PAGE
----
USS La Vallette

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Two ships of the United States Navy have borne the name USS La Vallette, named in honor of Rear Admiral Elie A. F. La Vallette.

Elie Augustus Frederick La Vallette was one of the first rear admirals appointed in the United States Navy when Congress created the rank in July 1862.

USS LaVallette (DD-315) was a Clemson-class destroyer built for the United States Navy during World War I.

<i>Clemson</i>-class destroyer ship class

The Clemson class was a series of 156 destroyers which served with the United States Navy from after World War I through World War II.

Destroyer Type of warship

In naval terminology, a destroyer is a fast, maneuverable long-endurance warship intended to escort larger vessels in a fleet, convoy or battle group and defend them against smaller powerful short-range attackers. They were originally developed in the late 19th century by Fernando Villaamil for the Spanish Navy as a defense against torpedo boats, and by the time of the Russo-Japanese War in 1904, these "torpedo boat destroyers" (TBDs) were "large, swift, and powerfully armed torpedo boats designed to destroy other torpedo boats". Although the term "destroyer" had been used interchangeably with "TBD" and "torpedo boat destroyer" by navies since 1892, the term "torpedo boat destroyer" had been generally shortened to simply "destroyer" by nearly all navies by the First World War.

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<i>Fletcher</i>-class destroyer 1940s class of destroyers of the United States Navy

The Fletcher class was a class of destroyers built by the United States during World War II. The class was designed in 1939, as a result of dissatisfaction with the earlier destroyer leader types of the Porter and Somers classes. Some went on to serve during the Korean War and into the Vietnam War.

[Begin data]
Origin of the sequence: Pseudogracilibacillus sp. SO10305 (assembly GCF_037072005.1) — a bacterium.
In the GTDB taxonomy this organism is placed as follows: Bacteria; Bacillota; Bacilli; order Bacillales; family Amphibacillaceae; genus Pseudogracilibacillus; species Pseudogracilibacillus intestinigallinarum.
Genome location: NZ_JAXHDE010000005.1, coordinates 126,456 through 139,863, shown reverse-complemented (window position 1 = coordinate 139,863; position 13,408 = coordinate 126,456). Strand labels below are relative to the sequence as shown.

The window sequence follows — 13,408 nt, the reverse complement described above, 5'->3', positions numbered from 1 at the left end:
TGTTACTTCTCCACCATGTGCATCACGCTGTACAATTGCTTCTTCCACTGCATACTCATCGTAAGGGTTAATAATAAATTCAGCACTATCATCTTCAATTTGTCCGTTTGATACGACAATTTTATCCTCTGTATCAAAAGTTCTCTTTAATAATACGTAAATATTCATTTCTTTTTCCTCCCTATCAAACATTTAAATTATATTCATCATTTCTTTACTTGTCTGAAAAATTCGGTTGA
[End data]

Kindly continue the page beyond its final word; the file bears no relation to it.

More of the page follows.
USS <i>La Vallette</i> (DD-448) destroyer

USS La Vallette (DD-448) was a World War II-era Fletcher-class destroyer in the service of the United States Navy. She was the second Navy ship named after Rear Admiral Elie A. F. La Vallette.

Three ships in the United States Navy have been named USS Evans, the first two for Robley D. Evans, and the third for Ernest E. Evans.

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USS <i>Chevalier</i> (DD-451) destroyer

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Federal Shipbuilding and Drydock Company

The Federal Shipbuilding and Drydock Company was a United States shipyard, active from 1917 to 1948. It was founded during World War I to build ships for the United States Shipping Board. During World War II, it built ships as part of the U.S. Government's Emergency Shipbuilding program. Operated by a subsidiary of the United States Steel Corporation, the shipyard was located at Kearny Point where the mouth of the Hackensack River meets Newark Bay in the Port of New York and New Jersey. The shipyard site is now part of River Terminal, a massive distribution facility that is partially a foreign trade zone.

USS <i>Timmerman</i> (DD-828) Gearing-class destroyer

USS Percival (DD-452) redirects here.

Maynard W. Tollberg (1904–1943) was a United States Navy sailor killed in action during World War II. He received a posthumous Navy Cross for his actions.